Managing mortgage stress as it gets tougher to refinance home loans

With the low home loan rates on offer, refinancing your mortgage could potentially help you lower your monthly repayments and manage your finances better.

How to manage mortgage stress

However, due to tighter lending conditions in the wake of the Royal Commission, Australian borrowers could face “tougher refinancing prospects” indicates the rating agency Standard & Poor (S&P).

“We expect lending standards for residential mortgages to continue to tighten, in the wake of the Royal Commission. While this will help to contain the growth in household indebtedness, it could affect credit growth and home prices,” states S&P in its RMBS Arrears Statistics: Australia report.
The agency predicts that borrowers with interest-only loans and higher loan-to-value ratio will find it most difficult to refinance in the face of stricter lending restrictions. The report says, “A slowdown in credit growth is also likely to affect refinancing prospects, which is a common way for borrowers to self-manage their way out of financial stress.” The good part is that more households are not expected to go into mortgage arrears due to high seasoning and the resulting equity build-up.

Managing mortgage stress

Did you know that Gen X is struggling the most to meet their monthly repayments, according to a recent survey?

Around three-fourths of the respondents in the survey undertaken by the market research agency Feedilicious did not feel confident about making their monthly repayments. A quarter of the respondents reported to be reeling under mortgage stress, with over 30 per cent of their household income applied towards servicing their home loan.

According to experts, borrowers can manage their home loan better by reviewing their interest rate as well as features, that could potentially help them get ahead of their mortgage.

However, with reference to S&P’s above mentioned report, it is clear that some borrowers might find it hard to refinance their mortgage in the future. Especially for interest-only borrowers who are nearing the end of their interest-only term, monthly repayments can jump by up to 30 per cent, putting them at the risk of financial distress, unless they have planned their repayments well in advance. Besides, with speculation about interest rates going north, it becomes even more important for home borrowers to plan their finances now to avoid mortgage stress in the future.

So, what can you do to avoid falling behind your mortgage in the future?

“Start by redrawing your household budget,” says Emily, a mortgage broker. She explains that the increasing cost of living is a concern for most homeowners. “Not knowing what you are spending could be one of the reasons that you are falling behind on your mortgage,” states Emily. “It is, therefore, vital to revisit your budget regularly and review your expenses to distinguish between needs and wants. Small changes such as carrying home-cooked lunch to work, brewing your own coffee, and ditching the Friday night movie for some cosy time at home with your partner could save you thousands of dollars that you could use to pay down your mortgage while the rates are still low.”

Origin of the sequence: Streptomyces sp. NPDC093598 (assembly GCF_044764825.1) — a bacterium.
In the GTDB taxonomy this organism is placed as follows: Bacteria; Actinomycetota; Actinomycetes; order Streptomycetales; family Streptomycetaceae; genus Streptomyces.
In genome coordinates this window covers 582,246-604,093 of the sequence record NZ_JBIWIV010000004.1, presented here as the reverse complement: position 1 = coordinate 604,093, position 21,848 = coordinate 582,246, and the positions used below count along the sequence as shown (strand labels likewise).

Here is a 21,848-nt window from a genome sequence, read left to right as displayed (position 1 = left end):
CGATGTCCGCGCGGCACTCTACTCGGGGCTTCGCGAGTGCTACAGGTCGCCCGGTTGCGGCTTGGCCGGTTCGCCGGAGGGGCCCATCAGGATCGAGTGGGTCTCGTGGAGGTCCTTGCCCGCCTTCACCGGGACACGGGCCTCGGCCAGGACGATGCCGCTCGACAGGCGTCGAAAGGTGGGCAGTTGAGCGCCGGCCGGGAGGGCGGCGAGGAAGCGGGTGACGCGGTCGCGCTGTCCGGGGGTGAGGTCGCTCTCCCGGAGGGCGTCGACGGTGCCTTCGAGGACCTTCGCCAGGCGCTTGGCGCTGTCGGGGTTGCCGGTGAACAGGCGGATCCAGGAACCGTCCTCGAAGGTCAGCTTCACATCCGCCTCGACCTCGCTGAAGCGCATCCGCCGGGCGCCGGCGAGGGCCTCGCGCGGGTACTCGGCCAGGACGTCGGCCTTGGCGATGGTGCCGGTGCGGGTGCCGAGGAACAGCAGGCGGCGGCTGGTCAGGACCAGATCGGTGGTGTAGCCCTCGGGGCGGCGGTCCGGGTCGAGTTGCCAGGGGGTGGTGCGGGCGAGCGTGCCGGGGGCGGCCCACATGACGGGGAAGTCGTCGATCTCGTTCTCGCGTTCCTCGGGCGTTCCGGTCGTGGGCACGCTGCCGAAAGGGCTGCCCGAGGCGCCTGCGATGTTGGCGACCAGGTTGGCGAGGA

Remember, money saved is money earned, and any money you apply towards your home loan will help you build equity that will increase your net worth and stabilise your finances.

Did you know that you could borrow money against the equity in your home to fund your second home or open a line of credit to renovate your existing one? Speak to a mortgage broker to learn more about equity home loans.

Another idea is to negotiate a better rate with your lender. Even as the lending restrictions tighten, in view of your good repayment history and the relationship you have built with your bank over the years, it is possible to negotiate a lower rate or seek some discounts from your lender.

Emily suggests that in addition to throwing every extra buck at your mortgage when the rates are still low, it makes sense to speak to an expert if you think your present rate is not competitive enough.

A mortgage broker is a financial expert who can assess your situation minutely to find a better rate or features tailored to your financial situation and goals. A seasoned mortgage broker can also guide you on how to manage your mortgage repayments better to avoid mortgage stress in the future. You can speak to a HashChing verified mortgage broker online.

About HashChing

HashChing is an online mortgage marketplace that enables Australian homebuyers to compare broker pre-negotiated home loan deals from over 80 lenders across the country, promising greater savings, more choice, and unmatched customer service.

By Vidhu Bajaj,
HashChing Content Writer


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